Sure, you hope to avoid liability, investment, and market risks as you pursue your entrepreneurial dream, so you take steps to mitigate exposure. But a business owner must embrace and leverage these two essential risks to achieve ultimate success:
1. Decide: Choose a direction and jump.
2. Change: Make both internal adjustments and external innovations to keep going and growing.
With all the potential risks present in business, how could I narrow it down to two essential risks? In my thirty years of experience, I recognized that successful businesses were always moving forward. As the business environment changed, they adapted. As the competitive landscape became more intense, they decided to meet the challenges head-on rather than defer making a move until later.
Indecision is the mental paralysis in humans that prevents them from moving forward. Is there anything more frustrating than waiting for a dinner companion who just can’t decide what he wants even after reading the entire menu, polling everyone at the table, and getting a detailed description of each dish from a clearly frustrated waiter? This is not a life-or-death situation — it’s dinner!
Decision making is a key component of execution, and execution is what transforms a plan into reality. Execution makes a business happen. By deciding to take the leap of faith, you initially embrace this essential risk and your dream becomes reality.
The rule is simple: Businesses must progress, and progress requires change. Change, the other essential risk, holds the risk of failure. It is a difficult concept for most people to accept. In the business world, fear of change probably is the single biggest obstacle companies need to overcome to meet the evolving marketplace challenges. What makes embracing change even more difficult is that a business must be willing to simultaneously change internally and externally, to keep progressing and remain competitive. How a business deals with change is reflective of organizational leadership and its ability to minimize the level of fear.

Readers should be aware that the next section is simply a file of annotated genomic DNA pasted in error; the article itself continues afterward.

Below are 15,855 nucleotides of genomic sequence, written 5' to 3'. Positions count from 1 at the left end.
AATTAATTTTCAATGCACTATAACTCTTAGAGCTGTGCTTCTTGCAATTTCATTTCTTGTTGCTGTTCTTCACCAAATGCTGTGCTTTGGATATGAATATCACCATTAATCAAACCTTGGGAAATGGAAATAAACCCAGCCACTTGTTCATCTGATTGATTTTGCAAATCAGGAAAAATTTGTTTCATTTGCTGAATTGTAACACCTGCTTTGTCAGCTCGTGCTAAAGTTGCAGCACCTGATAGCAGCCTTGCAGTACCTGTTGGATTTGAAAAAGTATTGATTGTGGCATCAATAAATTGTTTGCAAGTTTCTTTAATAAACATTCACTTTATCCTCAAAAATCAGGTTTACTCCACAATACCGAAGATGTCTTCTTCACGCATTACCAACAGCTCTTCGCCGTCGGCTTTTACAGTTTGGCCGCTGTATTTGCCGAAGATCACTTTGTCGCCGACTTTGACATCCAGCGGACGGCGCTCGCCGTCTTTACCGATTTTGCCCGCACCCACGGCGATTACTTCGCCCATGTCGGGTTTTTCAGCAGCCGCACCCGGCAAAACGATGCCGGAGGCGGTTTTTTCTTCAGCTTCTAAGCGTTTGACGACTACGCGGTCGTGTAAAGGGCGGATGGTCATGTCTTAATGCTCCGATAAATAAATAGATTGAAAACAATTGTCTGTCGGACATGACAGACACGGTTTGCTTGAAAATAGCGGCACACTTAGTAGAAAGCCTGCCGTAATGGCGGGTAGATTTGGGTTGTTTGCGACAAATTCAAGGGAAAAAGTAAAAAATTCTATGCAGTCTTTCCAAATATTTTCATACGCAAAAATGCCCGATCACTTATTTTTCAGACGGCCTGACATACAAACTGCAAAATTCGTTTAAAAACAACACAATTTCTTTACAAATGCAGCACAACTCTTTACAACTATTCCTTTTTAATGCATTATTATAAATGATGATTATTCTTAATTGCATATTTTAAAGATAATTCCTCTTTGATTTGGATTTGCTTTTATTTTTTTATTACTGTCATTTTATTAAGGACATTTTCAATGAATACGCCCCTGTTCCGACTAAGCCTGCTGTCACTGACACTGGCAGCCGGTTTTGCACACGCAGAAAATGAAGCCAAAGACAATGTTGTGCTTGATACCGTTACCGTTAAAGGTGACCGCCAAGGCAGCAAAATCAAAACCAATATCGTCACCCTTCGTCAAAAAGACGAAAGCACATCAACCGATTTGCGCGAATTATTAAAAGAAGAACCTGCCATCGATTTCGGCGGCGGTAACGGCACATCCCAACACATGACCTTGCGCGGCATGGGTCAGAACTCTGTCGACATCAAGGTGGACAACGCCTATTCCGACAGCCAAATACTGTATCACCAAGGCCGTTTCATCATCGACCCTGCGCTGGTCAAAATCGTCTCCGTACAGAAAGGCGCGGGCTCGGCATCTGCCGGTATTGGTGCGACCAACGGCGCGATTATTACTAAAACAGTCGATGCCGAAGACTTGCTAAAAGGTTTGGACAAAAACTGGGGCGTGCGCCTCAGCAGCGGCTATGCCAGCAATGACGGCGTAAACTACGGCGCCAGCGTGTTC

External change is always customer facing; it’s most noticeable to your customers and competition. Innovation, an external change, brings a new competitive edge to your business by introducing products or services that increase the value of a customer’s experience with your organization. Innovation is announced in the marketplace through branding and marketing.
Tom Panaggio, author of The Risk Advantage: Embracing the Entrepreneur’s Unexpected Edge, has enjoyed a thirty-year entrepreneurial career as co-founder of two successful direct marketing companies: Direct Mail Express (which now employs over 400 people and is a leading direct marketing company) and Response Mail Express (which was eventually sold to an equity fund, Huron Capital Partners). For more information please visit http://theriskadvantage.com